There is the example of Zhou Yongkang, China’s former security chief, who was sentenced to life in prison last year for taking bribes and revealing state secrets; he was the most senior leader to be jailed for corruption in more than 65 years of Communist rule.

And many people note the case of Gu Kailai, the wife of one of China’s most prominent politicians, whose death sentence for the murder of a British business associate was commuted to life in prison last year.

Fan Zhewang, 42, a teacher of Maoism at Xi’an University of Posts and Telecommunications in central China, said the treatment of Ms. Gu epitomized the inequities in the system.

Mr. Fan said that while the government’s decision to execute Mr. Jia was legal, he was concerned that a lingering sense of injustice and resentment among villagers would prompt more violence against officials.

“In the future,” Mr. Fan said, “I worry that people will just kill whole families of village chiefs.”

On Wednesday, a day after Mr. Jia was executed, a farmer in Yan’an, a northwestern city celebrated as a stronghold of the Communist revolution, was arrested and charged with killing a village official and several of his relatives, according to local reports. The man was said to be angry after officials seized his land.

In the days after the execution of Mr. Jia, friends and relatives in his village in the northern province of Hebei circulated a poem he wrote while in prison in which he described being in a dreamlike state. “I’ll miss the smell of flowers,” he wrote, “and the serenity of grass, something I love.”

Villagers said they did not want to talk about the case anymore. A man who gave his last name as Li said residents had grown accustomed to suffering injustices at the hands of wealthy government officials.

“Who do you turn to in order to vent your anger?” he said. “There’s no one we can seek help from.”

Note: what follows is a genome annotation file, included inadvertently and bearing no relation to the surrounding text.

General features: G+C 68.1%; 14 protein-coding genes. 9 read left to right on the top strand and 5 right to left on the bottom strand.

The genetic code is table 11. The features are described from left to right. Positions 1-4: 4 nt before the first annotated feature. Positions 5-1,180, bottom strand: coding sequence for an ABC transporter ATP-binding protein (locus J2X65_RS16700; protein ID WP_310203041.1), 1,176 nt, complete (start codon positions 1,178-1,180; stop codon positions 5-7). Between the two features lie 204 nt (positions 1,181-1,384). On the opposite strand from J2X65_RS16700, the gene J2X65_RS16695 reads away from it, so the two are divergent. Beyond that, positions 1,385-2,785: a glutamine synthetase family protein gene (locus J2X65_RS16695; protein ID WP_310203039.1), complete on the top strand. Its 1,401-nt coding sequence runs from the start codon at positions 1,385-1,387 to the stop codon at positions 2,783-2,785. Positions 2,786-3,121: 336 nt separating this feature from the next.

“Many people are angry,” he added, “but we don’t dare speak up.”

India opposes UN resolution for moratorium on death penalty

Source: Gulf News (22 November 2016)

United Nations: India has opposed a UN resolution calling for a moratorium on the death penalty, saying it goes against Indian law and the sovereign right of countries to determine their own laws and penalties.

“The resolution before us sought to promote a moratorium on executions with a view to abolishing the death penalty,” Mayank Joshi, a counsellor at India’s UN Mission said on Thursday. “My delegation, therefore, has voted against the resolution as a whole as it goes against Indian statutory law.”

The resolution, however, was adopted by the General Assembly’s committee dealing with humanitarian affairs by 115 votes to 38 with 31 abstentions after an acrimonious debate and the adoption of an amendment to recognise the sovereign rights of nations to determine their own laws, which virtually nullified it.

India supported the amendment and Joshi told the committee: “Every state has the sovereign right to determine its own legal system and appropriate legal penalties.”

The amendment passed by a vote of 76 to 72 with 26 abstentions. However, it did not mollify India, which voted against the amended resolution.

Explaining New Delhi’s position on capital punishment, Joshi said, “In India, the death penalty is exercised in the rarest of rare cases, where the crime committed is so heinous as to shock the conscience of society.”